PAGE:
Applicability of the UNWC to groundwater resources

Although the UNWC clearly applies to many of the world’s groundwater resources, it is important to delineate precisely which aquifers are included and excluded from the rubric of the Convention. The UNWC defines “watercourse” to mean “a system of surface waters and groundwaters constituting by virtue of their physical relationship a unitary whole and normally flowing into a common terminus,” and an “international watercourse” as “a watercourse, parts of which are situated in different States.” Parsing out this phraseology reveals a number of important qualifications.

For an aquifer to fall within the scope of the UNWC, it must be a part of a “system of surface waters and groundwaters.” Use of the “system” criterion in the definition implies an interrelationship between multiple and interlinked water bodies. This assessment is supported and complemented by the subsequent definitional language that emphasizes the “physical relationship” and “unitary whole” of the system, and the “common” characterization of a terminus. Hence, solitary transboundary aquifers – such as independent fossil aquifers and rain-fed aquifers – are presumptively excluded from the scope of the UNWC.

It is noteworthy that subsequent to drafting the principles for the UNWC, the UN International Law Commission (ILC) submitted a Resolution on Confined Transboundary Groundwater in which it commended states to be guided by the principles of its work product in regulating independent and hydraulically unrelated transboundary groundwater resources. This progressive recommendation was not incorporated into the UNGA’s final version of the UNWC.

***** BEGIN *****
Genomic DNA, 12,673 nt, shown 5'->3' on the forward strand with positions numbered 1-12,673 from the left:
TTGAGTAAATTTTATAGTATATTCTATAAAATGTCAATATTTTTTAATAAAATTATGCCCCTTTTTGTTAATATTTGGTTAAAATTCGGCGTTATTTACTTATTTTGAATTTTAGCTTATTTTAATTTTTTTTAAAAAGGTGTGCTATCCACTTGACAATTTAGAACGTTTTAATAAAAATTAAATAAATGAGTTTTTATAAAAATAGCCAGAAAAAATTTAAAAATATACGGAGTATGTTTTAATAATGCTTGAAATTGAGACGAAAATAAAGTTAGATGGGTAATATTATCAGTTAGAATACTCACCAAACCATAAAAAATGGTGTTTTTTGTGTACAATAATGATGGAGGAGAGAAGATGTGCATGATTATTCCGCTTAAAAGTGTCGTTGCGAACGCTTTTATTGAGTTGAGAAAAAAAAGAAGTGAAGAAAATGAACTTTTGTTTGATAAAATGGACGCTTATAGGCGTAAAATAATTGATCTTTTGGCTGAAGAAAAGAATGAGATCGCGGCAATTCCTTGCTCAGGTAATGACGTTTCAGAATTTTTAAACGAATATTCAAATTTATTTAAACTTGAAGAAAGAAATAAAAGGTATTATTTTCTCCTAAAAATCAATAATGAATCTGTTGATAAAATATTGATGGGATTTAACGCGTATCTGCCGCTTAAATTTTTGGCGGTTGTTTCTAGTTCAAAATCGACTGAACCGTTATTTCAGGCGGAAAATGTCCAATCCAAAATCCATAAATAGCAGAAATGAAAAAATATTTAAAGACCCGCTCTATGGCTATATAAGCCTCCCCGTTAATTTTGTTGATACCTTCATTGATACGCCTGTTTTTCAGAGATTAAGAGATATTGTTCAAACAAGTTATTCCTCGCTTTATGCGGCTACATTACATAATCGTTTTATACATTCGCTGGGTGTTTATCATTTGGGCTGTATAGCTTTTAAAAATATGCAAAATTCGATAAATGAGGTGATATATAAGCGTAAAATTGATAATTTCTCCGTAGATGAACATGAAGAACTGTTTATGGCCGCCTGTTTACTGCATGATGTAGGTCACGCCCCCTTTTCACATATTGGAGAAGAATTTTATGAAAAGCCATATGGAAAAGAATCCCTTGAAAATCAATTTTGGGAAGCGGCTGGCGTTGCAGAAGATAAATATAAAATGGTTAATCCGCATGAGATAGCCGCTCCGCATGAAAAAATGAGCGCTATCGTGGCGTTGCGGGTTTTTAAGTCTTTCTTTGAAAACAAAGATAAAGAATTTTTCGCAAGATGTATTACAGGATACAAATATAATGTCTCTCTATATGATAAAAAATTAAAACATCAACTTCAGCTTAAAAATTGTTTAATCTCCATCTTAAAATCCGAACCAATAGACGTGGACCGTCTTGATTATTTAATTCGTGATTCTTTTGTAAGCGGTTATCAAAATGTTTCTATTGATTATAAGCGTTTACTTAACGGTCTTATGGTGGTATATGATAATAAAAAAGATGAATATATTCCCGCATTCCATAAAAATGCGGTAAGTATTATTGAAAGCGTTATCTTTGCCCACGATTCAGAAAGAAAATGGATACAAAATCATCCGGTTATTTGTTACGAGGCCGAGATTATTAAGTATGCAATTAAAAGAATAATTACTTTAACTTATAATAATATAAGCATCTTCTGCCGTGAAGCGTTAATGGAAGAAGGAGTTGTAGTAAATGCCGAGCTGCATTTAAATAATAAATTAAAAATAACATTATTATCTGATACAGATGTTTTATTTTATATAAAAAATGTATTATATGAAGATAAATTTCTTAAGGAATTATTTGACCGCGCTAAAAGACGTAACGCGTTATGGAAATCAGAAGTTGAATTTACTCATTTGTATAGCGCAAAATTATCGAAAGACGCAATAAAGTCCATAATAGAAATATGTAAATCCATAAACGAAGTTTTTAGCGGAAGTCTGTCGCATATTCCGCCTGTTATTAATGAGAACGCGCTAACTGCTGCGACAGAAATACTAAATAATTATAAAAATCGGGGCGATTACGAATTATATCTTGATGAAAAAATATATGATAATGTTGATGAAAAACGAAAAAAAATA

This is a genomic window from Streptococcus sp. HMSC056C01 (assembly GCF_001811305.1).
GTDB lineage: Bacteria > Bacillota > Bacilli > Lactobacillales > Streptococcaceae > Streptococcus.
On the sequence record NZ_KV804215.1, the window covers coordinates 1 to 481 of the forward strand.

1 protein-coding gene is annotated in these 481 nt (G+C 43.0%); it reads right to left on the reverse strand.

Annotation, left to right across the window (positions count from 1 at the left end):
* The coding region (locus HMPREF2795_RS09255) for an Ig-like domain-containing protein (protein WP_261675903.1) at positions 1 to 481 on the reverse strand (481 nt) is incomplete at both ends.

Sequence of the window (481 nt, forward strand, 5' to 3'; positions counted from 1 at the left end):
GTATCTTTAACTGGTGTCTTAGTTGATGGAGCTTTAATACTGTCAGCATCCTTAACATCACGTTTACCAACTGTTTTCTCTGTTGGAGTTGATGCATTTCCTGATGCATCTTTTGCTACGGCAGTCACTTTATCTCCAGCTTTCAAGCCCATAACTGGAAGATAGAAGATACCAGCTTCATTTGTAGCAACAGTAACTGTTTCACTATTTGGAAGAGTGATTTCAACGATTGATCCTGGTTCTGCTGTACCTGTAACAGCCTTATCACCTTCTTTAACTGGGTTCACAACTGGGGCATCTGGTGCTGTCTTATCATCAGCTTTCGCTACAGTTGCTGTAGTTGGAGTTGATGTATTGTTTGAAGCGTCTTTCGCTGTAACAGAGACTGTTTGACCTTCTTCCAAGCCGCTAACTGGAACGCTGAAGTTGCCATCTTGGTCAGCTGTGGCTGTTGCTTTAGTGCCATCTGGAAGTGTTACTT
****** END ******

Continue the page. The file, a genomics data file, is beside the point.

Model of a Transboundary Aquifer Model, from Puri,, "Internationally shared aquifer resources management, their significance and sustainable management: A framework document," IHP-VI International Hydrological Programme Non-Serial Publications in Hydrology SC-2001/WS/40 (UNESCO 2001)

Model of a Transboundary Aquifer
Source: Puri,, “Internationally Shared (Transboundary) Aquifer Resources Management: Their Significance and Sustainable Management – A framework document,” IHP-VI International Hydrological Programme Non-Serial Publications in Hydrology SC-2001/WS/40 (UNESCO 2001)



In addition, a textual reading of the two definitions suggests that the Convention applies where the transboundary character exists in any part of the system. Hence, a domestic aquifer is subject to the UNWC if it is hydraulically connected to a transboundary river. Similarly, an internal river would be bound by the terms of the Convention if it is linked to a transboundary aquifer. This latter scenario, however, may be subject to debate. In its Thirty-Second Session Report during its preparatory work to the UNWC, the ILC asserted that “the main stem of a river traversing or forming an international boundary” is the “core” of a watercourse. Additionally, Ambassador Chusei Yamada, who served on the ILC during the drafting of the UNWC and later as Special Rapporteur for the ILC’s Draft Articles on the Law of Transboundary Aquifers (Draft Articles), explained to this author in a private conversation that in its deliberations the ILC, and later the UNGA, never contemplated applying the Convention where the transboundary character of the system could not be found in a surface water body. Given that the qualification has yet to be considered in state practice, it remains unclear how broadly it may be interpreted.